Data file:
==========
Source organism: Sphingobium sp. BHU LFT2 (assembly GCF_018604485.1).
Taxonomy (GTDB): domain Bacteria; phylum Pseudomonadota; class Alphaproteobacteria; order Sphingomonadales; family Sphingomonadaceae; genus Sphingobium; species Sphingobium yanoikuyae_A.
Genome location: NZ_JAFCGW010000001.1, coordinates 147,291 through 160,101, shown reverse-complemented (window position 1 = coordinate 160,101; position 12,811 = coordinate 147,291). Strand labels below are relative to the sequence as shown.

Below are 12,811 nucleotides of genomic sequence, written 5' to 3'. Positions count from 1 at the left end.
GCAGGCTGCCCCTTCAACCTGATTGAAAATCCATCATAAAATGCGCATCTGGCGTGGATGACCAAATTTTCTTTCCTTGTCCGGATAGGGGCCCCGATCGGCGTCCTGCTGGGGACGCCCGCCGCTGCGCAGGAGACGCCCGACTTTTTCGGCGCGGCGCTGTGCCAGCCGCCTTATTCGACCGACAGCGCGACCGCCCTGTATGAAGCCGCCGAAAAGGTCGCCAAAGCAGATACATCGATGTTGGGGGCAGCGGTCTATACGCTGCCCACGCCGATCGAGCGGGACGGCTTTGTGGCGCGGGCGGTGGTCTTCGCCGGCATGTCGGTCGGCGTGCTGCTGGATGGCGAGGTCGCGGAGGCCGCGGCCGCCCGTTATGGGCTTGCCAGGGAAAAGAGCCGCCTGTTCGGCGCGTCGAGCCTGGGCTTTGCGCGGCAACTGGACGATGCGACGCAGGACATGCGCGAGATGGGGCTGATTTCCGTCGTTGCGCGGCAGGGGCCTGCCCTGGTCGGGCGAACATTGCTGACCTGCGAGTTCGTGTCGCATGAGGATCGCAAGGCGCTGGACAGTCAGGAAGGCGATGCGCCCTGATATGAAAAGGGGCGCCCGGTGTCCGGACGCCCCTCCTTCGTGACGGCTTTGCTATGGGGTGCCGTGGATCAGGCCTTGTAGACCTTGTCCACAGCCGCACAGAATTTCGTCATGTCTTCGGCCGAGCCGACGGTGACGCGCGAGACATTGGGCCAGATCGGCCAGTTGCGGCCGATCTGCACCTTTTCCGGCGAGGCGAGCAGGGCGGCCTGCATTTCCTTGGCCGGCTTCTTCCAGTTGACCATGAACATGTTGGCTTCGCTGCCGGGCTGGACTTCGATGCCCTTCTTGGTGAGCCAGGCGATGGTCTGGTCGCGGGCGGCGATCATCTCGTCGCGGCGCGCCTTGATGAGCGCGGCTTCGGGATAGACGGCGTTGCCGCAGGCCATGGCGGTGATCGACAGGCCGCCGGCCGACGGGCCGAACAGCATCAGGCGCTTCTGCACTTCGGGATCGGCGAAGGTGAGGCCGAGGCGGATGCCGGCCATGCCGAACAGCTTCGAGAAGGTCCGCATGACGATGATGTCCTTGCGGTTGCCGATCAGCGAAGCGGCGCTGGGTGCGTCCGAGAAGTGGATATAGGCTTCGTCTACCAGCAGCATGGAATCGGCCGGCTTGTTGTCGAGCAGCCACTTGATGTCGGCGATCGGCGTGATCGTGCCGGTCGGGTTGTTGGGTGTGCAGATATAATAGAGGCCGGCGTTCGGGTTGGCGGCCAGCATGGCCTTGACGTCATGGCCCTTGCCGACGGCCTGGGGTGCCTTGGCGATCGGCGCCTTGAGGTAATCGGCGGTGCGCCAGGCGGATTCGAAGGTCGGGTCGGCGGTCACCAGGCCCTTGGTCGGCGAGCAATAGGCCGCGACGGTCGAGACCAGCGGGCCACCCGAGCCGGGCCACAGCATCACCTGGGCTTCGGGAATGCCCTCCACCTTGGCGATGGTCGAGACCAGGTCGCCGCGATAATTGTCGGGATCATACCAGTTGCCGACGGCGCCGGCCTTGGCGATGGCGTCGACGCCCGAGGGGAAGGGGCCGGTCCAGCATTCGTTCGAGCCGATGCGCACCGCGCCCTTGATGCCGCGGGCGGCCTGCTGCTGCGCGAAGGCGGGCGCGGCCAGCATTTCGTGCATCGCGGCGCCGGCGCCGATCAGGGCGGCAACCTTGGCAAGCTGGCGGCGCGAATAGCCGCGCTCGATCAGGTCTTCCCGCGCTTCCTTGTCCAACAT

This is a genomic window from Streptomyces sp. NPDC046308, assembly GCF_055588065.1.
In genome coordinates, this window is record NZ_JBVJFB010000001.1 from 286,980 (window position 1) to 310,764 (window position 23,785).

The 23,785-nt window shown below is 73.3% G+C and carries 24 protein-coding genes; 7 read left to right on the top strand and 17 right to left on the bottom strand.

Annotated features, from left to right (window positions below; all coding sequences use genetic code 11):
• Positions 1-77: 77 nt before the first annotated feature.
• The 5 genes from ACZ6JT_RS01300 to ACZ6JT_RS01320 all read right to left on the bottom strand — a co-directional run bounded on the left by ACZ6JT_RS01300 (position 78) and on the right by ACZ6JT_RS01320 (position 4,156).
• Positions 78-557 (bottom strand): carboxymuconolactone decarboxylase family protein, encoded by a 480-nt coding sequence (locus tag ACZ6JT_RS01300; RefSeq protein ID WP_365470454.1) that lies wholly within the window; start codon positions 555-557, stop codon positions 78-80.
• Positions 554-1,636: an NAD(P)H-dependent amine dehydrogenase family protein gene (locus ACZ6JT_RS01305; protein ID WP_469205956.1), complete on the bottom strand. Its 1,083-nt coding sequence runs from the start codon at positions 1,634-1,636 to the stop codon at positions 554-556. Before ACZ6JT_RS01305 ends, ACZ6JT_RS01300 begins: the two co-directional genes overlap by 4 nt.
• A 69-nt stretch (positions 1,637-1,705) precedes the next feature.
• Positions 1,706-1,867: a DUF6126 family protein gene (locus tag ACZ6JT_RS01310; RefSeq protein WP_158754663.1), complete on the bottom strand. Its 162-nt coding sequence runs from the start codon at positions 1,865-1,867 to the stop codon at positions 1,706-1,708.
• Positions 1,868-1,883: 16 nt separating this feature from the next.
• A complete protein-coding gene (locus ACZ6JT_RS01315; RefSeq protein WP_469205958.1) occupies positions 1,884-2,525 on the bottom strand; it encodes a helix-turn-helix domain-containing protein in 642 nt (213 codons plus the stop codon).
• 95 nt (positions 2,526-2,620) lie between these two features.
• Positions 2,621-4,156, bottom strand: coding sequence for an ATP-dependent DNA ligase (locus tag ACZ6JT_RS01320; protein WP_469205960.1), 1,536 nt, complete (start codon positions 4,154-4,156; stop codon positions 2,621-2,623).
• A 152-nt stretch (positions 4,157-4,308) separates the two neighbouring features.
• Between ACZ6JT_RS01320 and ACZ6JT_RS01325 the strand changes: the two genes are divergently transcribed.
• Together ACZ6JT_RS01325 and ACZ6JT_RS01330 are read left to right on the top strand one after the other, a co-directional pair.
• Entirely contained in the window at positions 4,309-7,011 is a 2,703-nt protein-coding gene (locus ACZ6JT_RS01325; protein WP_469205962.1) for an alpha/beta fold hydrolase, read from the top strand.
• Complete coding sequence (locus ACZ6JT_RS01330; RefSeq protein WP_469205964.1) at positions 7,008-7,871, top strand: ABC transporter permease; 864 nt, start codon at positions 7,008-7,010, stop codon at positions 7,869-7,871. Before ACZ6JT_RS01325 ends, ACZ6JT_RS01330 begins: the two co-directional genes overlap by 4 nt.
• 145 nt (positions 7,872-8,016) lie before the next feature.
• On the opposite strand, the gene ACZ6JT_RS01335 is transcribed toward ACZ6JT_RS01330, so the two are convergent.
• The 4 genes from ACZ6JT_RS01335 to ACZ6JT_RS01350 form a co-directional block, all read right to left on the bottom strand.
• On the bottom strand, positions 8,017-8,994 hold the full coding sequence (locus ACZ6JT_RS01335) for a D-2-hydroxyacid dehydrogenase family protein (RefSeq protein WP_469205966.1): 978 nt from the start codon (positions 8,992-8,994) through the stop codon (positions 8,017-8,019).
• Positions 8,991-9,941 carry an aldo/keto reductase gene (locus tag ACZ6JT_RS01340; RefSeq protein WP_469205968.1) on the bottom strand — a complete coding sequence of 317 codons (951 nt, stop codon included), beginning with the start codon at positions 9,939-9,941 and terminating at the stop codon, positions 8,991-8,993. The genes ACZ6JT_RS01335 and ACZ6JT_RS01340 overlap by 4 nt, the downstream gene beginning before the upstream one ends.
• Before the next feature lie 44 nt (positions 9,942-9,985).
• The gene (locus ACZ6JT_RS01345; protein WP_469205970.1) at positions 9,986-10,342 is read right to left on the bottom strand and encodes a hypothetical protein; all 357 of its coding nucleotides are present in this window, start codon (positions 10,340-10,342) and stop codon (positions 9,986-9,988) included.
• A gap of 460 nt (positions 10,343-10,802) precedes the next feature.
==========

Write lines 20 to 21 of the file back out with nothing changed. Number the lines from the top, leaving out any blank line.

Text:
• A 152-nt stretch (positions 4,157-4,308) separates the two neighbouring features.
• Between ACZ6JT_RS01320 and ACZ6JT_RS01325 the strand changes: the two genes are divergently transcribed.